This is the story of a mum from near Tyre and Sidon, which is north of Galilee. (Today, it is in Lebanon but in Jesus’ time it would have been part of Syria.) For each line of the story, encourage the suggested actions, sounds or words so that everyone gets involved.
Once there was a mother whose daughter had terrible headaches – hold head and rock from side to side in pain
And it was as if there were angry voices in her daughter’s head and she just couldn’t get rid of them – call out ‘I’m not listening to you’ and ‘It hurts’
Mum was desperate. She didn’t know what to do – capture an expression of despair and anguish
Then she found out that a man called Jesus had come to stay not far from her home. She had heard about him and of the wonderful things he said and did in Galilee. She had an idea – become excited with the idea of going to meet Jesus with your daughter
When she arrived, she called out to him and gave him his proper title as the special rescuer from God who was related to King David – call out ‘Jesus, son of David… help my daughter who is ill’‘
Jesus’ disciples wanted Jesus to have a break from all this healing and so pushed her away – call out angrily ‘Go away’
But mum would not give up because she loved her child – call out even louder ‘Jesus, please help us‘
Jesus was surprised to hear someone from outside Israel having faith in God like this – adopt an expression of surprise.
But Jesus was focused for the moment on rescuing his own people. It wasn’t the right time for his rescue to spread to the whole world. He told the mum this – shake heads to say ‘no’ to the mum
But she didn’t give up – call out even louder ‘Please, help!’
Then Jesus said a strange thing. He said that the things he was doing were like food on a table that was just for the Jews for the time being – shake heads again, as Jesus does not think it is the right time to help this mum
Then the mum said an even stranger thing. She replied, but even from a meal on a big table some pieces will fall to the ground for those who aren’t up at the table. Can’t my daughter catch a crumb from the table? – hold hands out to catch something.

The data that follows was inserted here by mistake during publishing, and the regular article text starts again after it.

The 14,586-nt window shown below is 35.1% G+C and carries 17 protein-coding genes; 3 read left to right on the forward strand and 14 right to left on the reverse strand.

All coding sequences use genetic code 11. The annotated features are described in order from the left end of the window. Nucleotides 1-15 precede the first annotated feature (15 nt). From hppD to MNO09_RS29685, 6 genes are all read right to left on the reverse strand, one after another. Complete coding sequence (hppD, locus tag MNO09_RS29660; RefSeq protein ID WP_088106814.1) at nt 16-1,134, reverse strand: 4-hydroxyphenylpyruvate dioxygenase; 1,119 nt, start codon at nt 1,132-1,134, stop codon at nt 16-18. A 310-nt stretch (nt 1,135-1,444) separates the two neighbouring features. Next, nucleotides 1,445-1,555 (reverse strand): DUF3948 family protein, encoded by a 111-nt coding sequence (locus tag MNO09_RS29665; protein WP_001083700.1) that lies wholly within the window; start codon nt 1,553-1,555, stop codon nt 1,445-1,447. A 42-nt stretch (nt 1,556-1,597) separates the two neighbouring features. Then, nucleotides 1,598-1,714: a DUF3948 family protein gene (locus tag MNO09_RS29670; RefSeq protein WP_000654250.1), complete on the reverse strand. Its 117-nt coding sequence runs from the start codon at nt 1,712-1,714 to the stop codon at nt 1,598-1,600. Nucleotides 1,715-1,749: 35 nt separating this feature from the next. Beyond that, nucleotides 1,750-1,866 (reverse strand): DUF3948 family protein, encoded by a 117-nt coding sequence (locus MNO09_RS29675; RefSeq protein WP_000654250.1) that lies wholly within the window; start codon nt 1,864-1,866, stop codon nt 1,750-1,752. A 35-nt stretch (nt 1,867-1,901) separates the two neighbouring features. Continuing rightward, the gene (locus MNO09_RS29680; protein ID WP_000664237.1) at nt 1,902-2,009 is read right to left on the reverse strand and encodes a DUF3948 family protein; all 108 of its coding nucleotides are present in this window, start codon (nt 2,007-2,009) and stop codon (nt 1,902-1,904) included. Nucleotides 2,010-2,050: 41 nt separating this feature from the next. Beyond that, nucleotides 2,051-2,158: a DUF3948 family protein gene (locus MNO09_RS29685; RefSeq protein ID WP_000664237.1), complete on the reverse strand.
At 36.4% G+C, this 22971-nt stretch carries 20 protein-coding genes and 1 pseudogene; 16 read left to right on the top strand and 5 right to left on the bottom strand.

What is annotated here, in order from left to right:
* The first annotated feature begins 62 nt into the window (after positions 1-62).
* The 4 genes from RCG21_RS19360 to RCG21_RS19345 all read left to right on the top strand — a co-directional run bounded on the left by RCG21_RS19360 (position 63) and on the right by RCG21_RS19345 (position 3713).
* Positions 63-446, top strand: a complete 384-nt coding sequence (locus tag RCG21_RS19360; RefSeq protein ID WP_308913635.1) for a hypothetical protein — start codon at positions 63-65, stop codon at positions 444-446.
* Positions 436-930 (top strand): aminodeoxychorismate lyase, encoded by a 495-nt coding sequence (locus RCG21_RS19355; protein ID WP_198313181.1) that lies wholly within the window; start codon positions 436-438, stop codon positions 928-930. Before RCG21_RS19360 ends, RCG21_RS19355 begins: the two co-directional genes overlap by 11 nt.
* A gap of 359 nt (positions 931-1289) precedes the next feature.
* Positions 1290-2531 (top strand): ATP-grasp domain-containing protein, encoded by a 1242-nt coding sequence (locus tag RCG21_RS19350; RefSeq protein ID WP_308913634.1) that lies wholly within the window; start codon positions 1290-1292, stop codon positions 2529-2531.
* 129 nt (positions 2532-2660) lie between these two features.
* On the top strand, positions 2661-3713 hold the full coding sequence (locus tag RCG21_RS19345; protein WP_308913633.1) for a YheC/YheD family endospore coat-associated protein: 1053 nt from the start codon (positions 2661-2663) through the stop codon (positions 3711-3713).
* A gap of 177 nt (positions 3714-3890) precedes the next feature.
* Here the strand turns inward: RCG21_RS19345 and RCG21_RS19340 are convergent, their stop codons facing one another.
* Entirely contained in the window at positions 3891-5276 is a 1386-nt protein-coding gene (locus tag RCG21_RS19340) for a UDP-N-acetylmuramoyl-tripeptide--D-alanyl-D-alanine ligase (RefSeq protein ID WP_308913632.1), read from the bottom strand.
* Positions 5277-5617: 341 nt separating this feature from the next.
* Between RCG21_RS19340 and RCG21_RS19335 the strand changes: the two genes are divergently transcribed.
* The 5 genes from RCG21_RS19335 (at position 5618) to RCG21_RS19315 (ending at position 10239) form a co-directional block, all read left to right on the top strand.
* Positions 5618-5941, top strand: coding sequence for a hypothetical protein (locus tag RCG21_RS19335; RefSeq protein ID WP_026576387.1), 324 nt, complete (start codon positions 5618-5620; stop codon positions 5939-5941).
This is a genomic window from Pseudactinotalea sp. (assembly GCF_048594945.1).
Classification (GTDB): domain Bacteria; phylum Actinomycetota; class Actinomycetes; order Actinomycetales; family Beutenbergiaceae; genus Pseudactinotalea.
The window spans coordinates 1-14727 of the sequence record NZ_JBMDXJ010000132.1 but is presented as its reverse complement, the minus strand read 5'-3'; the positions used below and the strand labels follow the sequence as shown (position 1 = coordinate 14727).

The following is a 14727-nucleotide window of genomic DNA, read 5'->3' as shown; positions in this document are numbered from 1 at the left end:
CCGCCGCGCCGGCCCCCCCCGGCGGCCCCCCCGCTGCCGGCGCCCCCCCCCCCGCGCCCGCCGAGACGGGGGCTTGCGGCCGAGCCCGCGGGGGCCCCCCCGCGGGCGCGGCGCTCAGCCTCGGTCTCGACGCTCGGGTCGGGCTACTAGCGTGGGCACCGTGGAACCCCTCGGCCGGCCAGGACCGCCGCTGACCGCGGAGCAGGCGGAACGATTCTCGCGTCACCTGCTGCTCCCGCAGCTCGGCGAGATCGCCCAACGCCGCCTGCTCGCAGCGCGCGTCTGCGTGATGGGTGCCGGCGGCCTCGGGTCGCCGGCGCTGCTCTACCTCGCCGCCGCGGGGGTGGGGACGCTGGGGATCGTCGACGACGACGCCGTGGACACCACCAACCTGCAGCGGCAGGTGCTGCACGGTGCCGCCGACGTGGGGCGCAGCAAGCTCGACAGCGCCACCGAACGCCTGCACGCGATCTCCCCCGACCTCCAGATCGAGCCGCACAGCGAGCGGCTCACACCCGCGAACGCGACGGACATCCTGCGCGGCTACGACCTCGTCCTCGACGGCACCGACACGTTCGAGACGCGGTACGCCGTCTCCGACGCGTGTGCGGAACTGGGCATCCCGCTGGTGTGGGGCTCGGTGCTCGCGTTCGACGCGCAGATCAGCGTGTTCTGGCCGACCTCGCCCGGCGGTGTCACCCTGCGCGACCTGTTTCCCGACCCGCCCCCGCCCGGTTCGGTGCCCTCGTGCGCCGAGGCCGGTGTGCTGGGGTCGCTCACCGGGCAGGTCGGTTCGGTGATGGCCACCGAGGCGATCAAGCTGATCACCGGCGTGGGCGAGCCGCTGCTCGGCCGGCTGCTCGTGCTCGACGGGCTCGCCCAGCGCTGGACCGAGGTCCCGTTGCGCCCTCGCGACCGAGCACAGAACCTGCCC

Jesus was amazed at her good sense and persistent faith. He said that her daughter would be well because of the mum’s faith – all cheer loudly as the woman sees her daughter healed and well again!
The most important thing for this mum was that her daughter was healed by Jesus. Mums want the best for their children and the best thing is to bring that child to Jesus.
‘Kum ba yah, my Lord’ – using verses like ‘This mum’s caring, Lord’ or ‘This mum’s crying, Lord’… and ‘Jesus hears her cry’ and ‘Jesus helps her child’
In the story, a mother brought her daughter to Jesus. Today is an opportunity for all the mums among us to pray that their children will come closer to Jesus; and for all those that have mums with them or can think of their mums in some other way, an opportunity to thank God for the care that their mothers give/gave them.
Invite all the children present to come and collect a small gift that they can give to their mother and all the ladies in the congregation. This may be a flower or other small gift. But before the gifts are passed on, ask everyone to hold the flower/gift up high and to say a big ‘Thank you, God’ for mothers and others who care for us and who want the best for us.
And when the mothers and others in the congregation have received their flower/gift, ask them to hold the flower/gift up high and say a big ‘Thank you, God’ for the gift of caring for children/others and the strength that God promises to help everyone to care.
As this story happened in an area that was known as Syria then, show a map of the Middle East with Syria marked on it and ask everyone to join their prayers together to pray for the mothers and the children caught up in the fighting and as refugees in this war-torn part of the world.
‘We really want to thank you, Lord’ – adding a verse such as ‘We thank you, Lord, for our mums who care/keep us safe and show us love/a gift from God which helps us to…’